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Cardiology Consultants of North Morris
356 US Highway 46
Mountain Lakes, NJ 07046
Tel: (973) 586-3400 * Fax: (973) 586-1916

Thursday, February 21, 2013

Is Less Really More?

The smart folks at the American Board of Internal Medicine Foundation have published an additional 90 procedures (to the 45 that they listed last year) that they feel are overused and often times unnecessary. This is part of the Choosing Wisely initiative to encourage patients to ask more questions about the tests that they are having and the reasoning behind it.

Unfortunately, we have become a test-happy medical society in the US and the reasons for this are myriad. Firstly, old habits die hard. Doctors in a given specialty see similar diagnoses and have been doing the same testing routines for years. It is difficult to get physicians to change their diagnostic/therapeutic habits when they have been doing it with success for eons.

Secondly, medicine is a business. And for doctors, it has not been a very good one of late. Reimbursement rates for everything from office visits to echocardiograms have plummeted and physicians are not immune to the squeeze of earning less money for the same amount of effort. Already, we are beginning to hear murmurs of doctors objecting to answering phone calls in the middle of the night when they're not getting paid for it. This used to be part and parcel of being a "patient of the practice" but this old style of long, personal relationships with your physician is waning. Five years ago less than 10% of all cardiologists were employed by a hospital and as of 2012, more than 60% of US heart doctors have some formal business relationship with a hospital system. Healthcare providers are having to see more patients in less time and modalities like telemedicine, pharmacy consultations, outpatient phone calls and remote monitoring will become more and more important in the years to come.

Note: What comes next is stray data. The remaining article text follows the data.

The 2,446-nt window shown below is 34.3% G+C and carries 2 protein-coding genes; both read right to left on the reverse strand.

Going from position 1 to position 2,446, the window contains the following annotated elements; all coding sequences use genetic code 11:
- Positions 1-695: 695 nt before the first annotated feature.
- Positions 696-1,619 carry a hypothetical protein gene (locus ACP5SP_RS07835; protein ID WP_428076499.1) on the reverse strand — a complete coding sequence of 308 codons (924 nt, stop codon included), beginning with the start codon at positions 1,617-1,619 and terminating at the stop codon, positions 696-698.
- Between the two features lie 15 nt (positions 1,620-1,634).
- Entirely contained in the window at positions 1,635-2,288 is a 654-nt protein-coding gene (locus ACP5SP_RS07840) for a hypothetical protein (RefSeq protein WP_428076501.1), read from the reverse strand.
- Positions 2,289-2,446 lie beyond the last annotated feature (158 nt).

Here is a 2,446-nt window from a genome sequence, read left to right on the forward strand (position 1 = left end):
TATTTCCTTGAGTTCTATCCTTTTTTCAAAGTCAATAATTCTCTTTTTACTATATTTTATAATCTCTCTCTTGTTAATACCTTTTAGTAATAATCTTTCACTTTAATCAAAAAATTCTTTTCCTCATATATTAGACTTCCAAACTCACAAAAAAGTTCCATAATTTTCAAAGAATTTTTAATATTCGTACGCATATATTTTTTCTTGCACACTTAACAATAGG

Finally, many tests and procedures are done for fear that the doctor may miss something and pay a much steeper penalty than wasting a few health care dollars on a test. Most patients that come in to the ER with chest pain can very readily be diagnosed with a good history and physical. Heart attack symptoms can be tricky but there are some universal features that put patients at higher or lower risk. However, the fear of missing any diagnosis, no matter how unlikely prompts serial blood draws, CT scans, stress tests and increased length of stay. Attempts to lessen the threat of lawsuits and financial demise from medical management have been met with a great deal resistance and so doctors will consider doing CT angiograms of every young woman who presents to the ER with shortness of breath and happens to be taking oral contraceptives - even if they have a very low likelihood pulmonary embolus.

Initiatives like are a great start in changing the consensus opinion of how patients should be managed and allowing the doctors who choose not to over-test to fall back on educated and validated medical opinions confirming that sometimes a good history and physical in addition to carefully selected testing (or perhaps no testing at all) is the best thing that can be done.

If nothing else, a perusal of this list of overused and over-ordered tests can give you good reason to ask your physician more questions about exactly why they are ordering the test and what will change as a result of the outcome? Is the test safe, what are the risks? The ChoosingWisely website also has answers to specific questions like 'Do I need a Chest XRay before surgery?' and 'When do I need a stress test?' It is a very worthwhile stop on your Internet travels so give it a read and take more control of your medical care.

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